hints, pointers, strategies for English organization questions

<p>My S has made great strides in the all other areas of the English section. However, the organization-type questions continue to confound him. Does anyone have any advice on how to approach these types of questions?</p>


<p>Are you referring to questions that ask about the reordering of sentences and paragraphs?</p>

<p>Yes, it's the rhetorical skills questions - mostly organization, some style, not so much the strategy questions, with which my S has difficulty. Punctuation, grammar, and sentence structure he is always 95-100% correct on. But the organization and some style questions are dragging his score down.</p>

<p>There really is no trick for those. The way I got good at them is simply by taking practice tests, which has caused me to start noticing trends and patterns in the writing. I hate to say it, but repetition in is key. Have him take a few more english practice sections, maybe you can find some strictly rhetorical questions on the web. </p>

<p>Also, why do all parents on this forum refer to their sons and daughters as S and D? We don't refer to our parents as M or D, by shortening a child's name to a single letter seems a bit degrading or impersonal.</p>

<p>I agree with you, dfree, on the account that referring to one's own child as my S or D is a tad weird. I don't get it either.</p>

<p>I disagree with you, however, on the account that repetition is the only way to get good at sentence/paragraph reorganization.</p>

<p>Reorganizing sentences on the ACT is actually very straightforward. Typically a paragraph with bracketed numbers will contain at least one sentence whose antecedent and predicate don't go together very well. Upon encountering the sentence reordering question, one of the multiple choice options allows you to make the antecedent-predicate combination better upon reordering. My recommendation, then, would be for your son to go through his old tests and see if he can detect the subjects and antecedents of each sentence. He should also be able to identify whether a sentence is good as an introduction to the paragraph, good as a conclusion, or good as a supporting detail. The ACT is only rarely more tricky than testing whether or not a student can detect a sentence order that would make for more coherent paragraphs.</p>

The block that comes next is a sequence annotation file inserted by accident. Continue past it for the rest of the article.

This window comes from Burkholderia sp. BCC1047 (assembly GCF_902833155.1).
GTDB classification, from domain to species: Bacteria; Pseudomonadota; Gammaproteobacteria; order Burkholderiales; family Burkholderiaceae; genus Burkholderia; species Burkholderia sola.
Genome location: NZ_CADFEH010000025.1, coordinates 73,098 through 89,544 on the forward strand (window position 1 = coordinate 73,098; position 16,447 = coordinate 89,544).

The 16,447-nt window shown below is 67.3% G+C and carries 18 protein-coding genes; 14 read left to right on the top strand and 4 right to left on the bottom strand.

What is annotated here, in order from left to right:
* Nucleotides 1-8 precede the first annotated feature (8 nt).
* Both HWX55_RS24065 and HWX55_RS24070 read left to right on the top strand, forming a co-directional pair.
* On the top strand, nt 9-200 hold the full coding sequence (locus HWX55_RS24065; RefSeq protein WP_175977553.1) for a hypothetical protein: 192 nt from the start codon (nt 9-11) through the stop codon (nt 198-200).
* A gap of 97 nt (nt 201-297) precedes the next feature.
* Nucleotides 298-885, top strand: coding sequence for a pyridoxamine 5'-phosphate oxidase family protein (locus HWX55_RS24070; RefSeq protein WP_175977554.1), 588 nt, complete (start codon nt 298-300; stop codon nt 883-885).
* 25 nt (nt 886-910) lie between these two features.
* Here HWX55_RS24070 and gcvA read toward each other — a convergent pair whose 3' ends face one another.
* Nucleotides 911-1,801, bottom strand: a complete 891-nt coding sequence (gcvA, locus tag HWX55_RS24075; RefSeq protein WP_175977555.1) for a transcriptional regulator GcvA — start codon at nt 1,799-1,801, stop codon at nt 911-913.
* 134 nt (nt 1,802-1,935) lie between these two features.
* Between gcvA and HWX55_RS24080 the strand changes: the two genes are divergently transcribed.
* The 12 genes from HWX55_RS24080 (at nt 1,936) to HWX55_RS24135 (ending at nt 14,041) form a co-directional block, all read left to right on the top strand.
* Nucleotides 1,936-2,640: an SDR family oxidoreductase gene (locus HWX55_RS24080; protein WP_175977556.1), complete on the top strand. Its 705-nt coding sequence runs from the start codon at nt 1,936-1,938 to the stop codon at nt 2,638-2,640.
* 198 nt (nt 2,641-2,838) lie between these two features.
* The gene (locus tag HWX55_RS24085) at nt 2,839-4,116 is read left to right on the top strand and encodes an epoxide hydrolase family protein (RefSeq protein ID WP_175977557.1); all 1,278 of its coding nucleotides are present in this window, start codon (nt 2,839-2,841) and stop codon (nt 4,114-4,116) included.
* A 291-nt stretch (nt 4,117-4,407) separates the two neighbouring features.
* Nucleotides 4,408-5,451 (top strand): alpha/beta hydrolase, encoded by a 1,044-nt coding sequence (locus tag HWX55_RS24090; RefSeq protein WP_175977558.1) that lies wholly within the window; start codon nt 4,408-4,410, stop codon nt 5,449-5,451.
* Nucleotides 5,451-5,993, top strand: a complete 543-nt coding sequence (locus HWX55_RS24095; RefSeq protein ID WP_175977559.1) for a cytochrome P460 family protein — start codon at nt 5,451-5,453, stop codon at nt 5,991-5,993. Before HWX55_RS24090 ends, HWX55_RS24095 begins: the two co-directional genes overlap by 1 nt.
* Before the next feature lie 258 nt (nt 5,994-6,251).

<p>As far as reorganizing paragraphs are concerned, it's basically the same idea. Check for antecedents. If a topic sentence starts with "he" or "they", the chances are good that it's probably not an introductory paragraph to the passage. Some passages are also written in chronological order (histories and biographies are good examples). Reordering paragraphs may be as simple as making sure the dates mentioned in one paragraph proceed the dates mentioned in another.</p>

<p>Hopefully this helps.</p>

<p>I see your point dsus. For me, repetition was how I started realizing where certain sentences should be placed in paragraphs, or certain paragraphs in a passage. You are definitely right that if there are numbered sentences/paragraphs, a re ordering question is likely around the corner.</p>

<p>Thank you dsus444. I appreciate the guidance and will discuss those strategies with S. Then it's back to practice, practice, practice.</p>

<p>I don't think doing a lot of these problems will help without understanding the underlying logic. It's more of a reasoning problem, so repitition will help only if you can denote why you got the problem wrong in the first place.</p>